Pray For Me is a balanced expression of desperation and hope. I truly believe that in some circumstances the only way to move in a different direction is to hit rock bottom. That is what had happened to me at the time of writing this tune, and i’m so grateful for that moment. When I put my hands up and sai’d ‘I can’t continue like this’, everything changed for the better, it was the first step. Sure i’m still facing my demons, as everyone does, but the difference is that now I believe that i’m worthing fighting for.

What’s the song writing process like for you, do you come up with the lyrics or music first?  Let us into the musical mind of Espa!

It really varies from song to song. I’ll get inspired by a beat a producer plays me, or i’ll play some chords and the producer will work around that. Sometime’s, as cliche as this sounds, a song will be delivered into my brain, fully formed, without me even being aware of it. You have to run with it when that happens (i.e. Pray For Me). An artist cannot really take credit for their work, we are just channels, and its our responsibility to translate a message to the masses. Its very exciting, especially when it becomes a form of therapy for the artist too, but it’s so important to remain unattached to the credit and praise you get with being the musical messenger.

You must get asked this a lot, but how did you get into music?

I come from a family of musicians, my grandfather was the first, he played with my heroes (Frank Sinatra, Shirley Basie, Barbra Streisand, Sammy David Jr), my father is a composer and my mother a saxophonist. Although my parents struggled to stay afloat financially and were often out gigging 7 days a week. Watching them work themselves into the ground like that really put me off the musician life and I resented them for their job. Then, at 14, I discovered what it was like to sing in front of Big Band, I sang ‘Fly Me To the Moon’ at an RAF ball… haha! I caught the bug, left home and made it my mission to be on stage!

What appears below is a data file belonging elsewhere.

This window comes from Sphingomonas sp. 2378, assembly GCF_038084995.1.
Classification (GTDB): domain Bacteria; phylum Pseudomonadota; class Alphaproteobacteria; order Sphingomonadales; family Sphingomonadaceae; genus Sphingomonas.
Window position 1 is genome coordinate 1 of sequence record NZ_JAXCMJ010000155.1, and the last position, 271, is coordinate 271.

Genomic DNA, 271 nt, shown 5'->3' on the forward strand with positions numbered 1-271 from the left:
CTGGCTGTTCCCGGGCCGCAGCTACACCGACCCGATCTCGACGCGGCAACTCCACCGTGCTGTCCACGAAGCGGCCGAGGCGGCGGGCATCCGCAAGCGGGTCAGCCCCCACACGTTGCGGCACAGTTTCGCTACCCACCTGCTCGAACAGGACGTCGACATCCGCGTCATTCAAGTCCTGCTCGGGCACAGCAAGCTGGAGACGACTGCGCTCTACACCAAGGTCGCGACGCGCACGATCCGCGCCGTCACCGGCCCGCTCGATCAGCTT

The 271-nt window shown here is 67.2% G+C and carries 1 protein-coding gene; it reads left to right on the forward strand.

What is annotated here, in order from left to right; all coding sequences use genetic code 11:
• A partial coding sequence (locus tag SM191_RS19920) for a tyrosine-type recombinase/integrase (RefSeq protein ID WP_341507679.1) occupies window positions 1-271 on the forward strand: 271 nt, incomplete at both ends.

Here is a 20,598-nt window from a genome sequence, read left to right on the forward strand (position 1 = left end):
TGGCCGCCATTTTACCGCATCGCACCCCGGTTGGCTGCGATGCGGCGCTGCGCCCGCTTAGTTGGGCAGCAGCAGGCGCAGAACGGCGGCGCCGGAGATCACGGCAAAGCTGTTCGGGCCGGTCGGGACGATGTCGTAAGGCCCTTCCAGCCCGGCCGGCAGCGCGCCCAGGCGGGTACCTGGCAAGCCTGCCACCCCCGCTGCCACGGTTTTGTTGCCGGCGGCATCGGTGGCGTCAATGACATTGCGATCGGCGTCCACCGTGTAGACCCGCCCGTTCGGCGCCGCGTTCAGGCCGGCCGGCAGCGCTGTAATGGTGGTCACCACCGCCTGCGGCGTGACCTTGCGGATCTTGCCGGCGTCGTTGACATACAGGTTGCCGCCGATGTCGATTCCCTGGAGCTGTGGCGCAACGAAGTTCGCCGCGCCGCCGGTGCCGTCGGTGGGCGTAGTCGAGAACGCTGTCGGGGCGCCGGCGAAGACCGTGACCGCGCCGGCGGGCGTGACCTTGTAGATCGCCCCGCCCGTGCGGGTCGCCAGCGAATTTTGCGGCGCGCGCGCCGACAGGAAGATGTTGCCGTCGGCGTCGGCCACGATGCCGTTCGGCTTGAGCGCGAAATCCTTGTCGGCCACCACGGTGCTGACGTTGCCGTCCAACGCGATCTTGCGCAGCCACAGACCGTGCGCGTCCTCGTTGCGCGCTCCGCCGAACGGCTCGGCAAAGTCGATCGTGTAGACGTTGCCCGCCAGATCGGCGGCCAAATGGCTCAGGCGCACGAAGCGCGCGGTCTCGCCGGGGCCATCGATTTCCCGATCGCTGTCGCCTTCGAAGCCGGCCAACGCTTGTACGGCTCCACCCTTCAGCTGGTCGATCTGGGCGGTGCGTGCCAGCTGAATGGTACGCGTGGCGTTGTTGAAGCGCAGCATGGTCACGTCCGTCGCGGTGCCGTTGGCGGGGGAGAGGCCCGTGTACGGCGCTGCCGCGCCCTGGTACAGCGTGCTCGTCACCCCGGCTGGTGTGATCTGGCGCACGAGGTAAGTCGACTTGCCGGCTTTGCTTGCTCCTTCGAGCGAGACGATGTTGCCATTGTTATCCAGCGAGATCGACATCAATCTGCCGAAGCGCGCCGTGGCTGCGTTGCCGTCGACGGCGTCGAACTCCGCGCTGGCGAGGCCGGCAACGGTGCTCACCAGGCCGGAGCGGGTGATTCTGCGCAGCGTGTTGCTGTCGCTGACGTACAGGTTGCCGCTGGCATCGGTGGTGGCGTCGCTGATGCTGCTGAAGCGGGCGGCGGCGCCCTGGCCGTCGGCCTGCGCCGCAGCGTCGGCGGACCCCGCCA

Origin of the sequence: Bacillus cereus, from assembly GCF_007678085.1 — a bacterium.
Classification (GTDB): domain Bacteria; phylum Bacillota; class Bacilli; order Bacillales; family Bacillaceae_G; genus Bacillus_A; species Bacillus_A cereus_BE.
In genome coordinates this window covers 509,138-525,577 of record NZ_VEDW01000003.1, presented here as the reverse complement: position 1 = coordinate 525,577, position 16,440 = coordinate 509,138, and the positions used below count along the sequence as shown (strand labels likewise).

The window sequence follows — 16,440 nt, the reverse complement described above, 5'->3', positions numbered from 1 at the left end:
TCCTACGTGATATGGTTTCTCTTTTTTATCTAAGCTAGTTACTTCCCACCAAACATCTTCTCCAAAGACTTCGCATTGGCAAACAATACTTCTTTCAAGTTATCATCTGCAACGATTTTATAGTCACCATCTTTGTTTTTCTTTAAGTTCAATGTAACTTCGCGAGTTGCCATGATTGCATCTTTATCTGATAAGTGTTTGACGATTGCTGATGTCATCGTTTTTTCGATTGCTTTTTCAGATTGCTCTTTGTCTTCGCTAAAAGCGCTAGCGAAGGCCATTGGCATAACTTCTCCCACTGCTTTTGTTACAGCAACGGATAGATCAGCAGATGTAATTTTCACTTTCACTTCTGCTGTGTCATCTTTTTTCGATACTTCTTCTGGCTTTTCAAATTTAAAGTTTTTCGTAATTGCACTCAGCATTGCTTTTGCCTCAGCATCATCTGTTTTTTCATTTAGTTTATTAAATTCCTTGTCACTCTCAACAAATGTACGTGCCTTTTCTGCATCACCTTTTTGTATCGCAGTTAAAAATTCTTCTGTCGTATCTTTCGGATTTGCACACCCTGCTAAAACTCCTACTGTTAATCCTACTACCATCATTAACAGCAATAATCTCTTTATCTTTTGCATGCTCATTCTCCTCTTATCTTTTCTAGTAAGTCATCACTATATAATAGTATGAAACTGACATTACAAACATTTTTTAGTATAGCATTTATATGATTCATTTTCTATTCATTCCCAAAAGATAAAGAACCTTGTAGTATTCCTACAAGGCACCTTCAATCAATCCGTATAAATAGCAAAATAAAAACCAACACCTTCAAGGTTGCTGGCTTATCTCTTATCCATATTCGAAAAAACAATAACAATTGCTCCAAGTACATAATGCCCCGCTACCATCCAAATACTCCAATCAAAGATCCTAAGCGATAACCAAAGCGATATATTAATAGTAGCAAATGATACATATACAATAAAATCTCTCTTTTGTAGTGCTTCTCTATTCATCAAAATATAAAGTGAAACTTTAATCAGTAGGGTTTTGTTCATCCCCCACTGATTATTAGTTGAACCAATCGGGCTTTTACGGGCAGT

Have you got any advice for young women trying to break into the industry?

Yes, do not consider yourself to be a ‘woman in music’. You are a musician in music. Oh and make sure you really know your shit; study chords, song writing, music theory, learn an instrument, understand what you have to offer the world. Easy Peasy! 

I have to mention that your look is incredible!  How long did it take for your face to be covered in all those amazing gems?  Where did the inspiration come from?

It took us 7 hours in total to create and shoot this look. 6 hours putting the crystals on my face, 20 mins shooting and 40 mins taking them off! It was a concept that I created with the wonderful make up artist, Holly Silius (also behind the artwork for my debut EP ‘150th & Broadway). We hand picked each of these precious stones, smashed them with a hammer on set and began to improvise their placement on my face… kind of risky but so much fun! I’m very inspired by the work of David LaChapelle and Rankin.

And finally, if you could describe your music in three words, what would they be?

Fantastical, Layered, Fun.